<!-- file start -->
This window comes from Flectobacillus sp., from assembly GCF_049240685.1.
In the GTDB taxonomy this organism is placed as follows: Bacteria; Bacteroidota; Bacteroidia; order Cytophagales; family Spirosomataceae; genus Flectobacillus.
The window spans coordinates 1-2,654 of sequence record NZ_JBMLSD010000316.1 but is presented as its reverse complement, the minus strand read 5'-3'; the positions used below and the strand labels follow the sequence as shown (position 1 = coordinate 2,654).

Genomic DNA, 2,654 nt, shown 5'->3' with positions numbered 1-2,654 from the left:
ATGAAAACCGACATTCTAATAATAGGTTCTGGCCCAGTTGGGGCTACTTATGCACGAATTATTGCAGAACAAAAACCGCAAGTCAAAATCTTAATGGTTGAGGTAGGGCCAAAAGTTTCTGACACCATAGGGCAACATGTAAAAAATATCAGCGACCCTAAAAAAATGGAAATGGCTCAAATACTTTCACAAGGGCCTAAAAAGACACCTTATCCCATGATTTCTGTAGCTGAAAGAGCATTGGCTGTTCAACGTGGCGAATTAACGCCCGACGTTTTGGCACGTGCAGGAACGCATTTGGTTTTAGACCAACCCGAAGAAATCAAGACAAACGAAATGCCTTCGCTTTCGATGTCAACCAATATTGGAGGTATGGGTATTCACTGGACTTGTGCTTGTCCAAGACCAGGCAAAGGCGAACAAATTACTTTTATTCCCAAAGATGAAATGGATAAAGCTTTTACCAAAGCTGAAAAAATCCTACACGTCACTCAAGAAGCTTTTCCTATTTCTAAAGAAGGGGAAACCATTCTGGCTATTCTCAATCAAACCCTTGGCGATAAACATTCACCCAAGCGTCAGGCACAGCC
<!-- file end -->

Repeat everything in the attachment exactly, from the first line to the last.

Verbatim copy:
This window comes from Flectobacillus sp., from assembly GCF_049240685.1.
In the GTDB taxonomy this organism is placed as follows: Bacteria; Bacteroidota; Bacteroidia; order Cytophagales; family Spirosomataceae; genus Flectobacillus.
The window spans coordinates 1-2,654 of sequence record NZ_JBMLSD010000316.1 but is presented as its reverse complement, the minus strand read 5'-3'; the positions used below and the strand labels follow the sequence as shown (position 1 = coordinate 2,654).

Genomic DNA, 2,654 nt, shown 5'->3' with positions numbered 1-2,654 from the left:
ATGAAAACCGACATTCTAATAATAGGTTCTGGCCCAGTTGGGGCTACTTATGCACGAATTATTGCAGAACAAAAACCGCAAGTCAAAATCTTAATGGTTGAGGTAGGGCCAAAAGTTTCTGACACCATAGGGCAACATGTAAAAAATATCAGCGACCCTAAAAAAATGGAAATGGCTCAAATACTTTCACAAGGGCCTAAAAAGACACCTTATCCCATGATTTCTGTAGCTGAAAGAGCATTGGCTGTTCAACGTGGCGAATTAACGCCCGACGTTTTGGCACGTGCAGGAACGCATTTGGTTTTAGACCAACCCGAAGAAATCAAGACAAACGAAATGCCTTCGCTTTCGATGTCAACCAATATTGGAGGTATGGGTATTCACTGGACTTGTGCTTGTCCAAGACCAGGCAAAGGCGAACAAATTACTTTTATTCCCAAAGATGAAATGGATAAAGCTTTTACCAAAGCTGAAAAAATCCTACACGTCACTCAAGAAGCTTTTCCTATTTCTAAAGAAGGGGAAACCATTCTGGCTATTCTCAATCAAACCCTTGGCGATAAACATTCACCCAAGCGTCAGGCACAGCC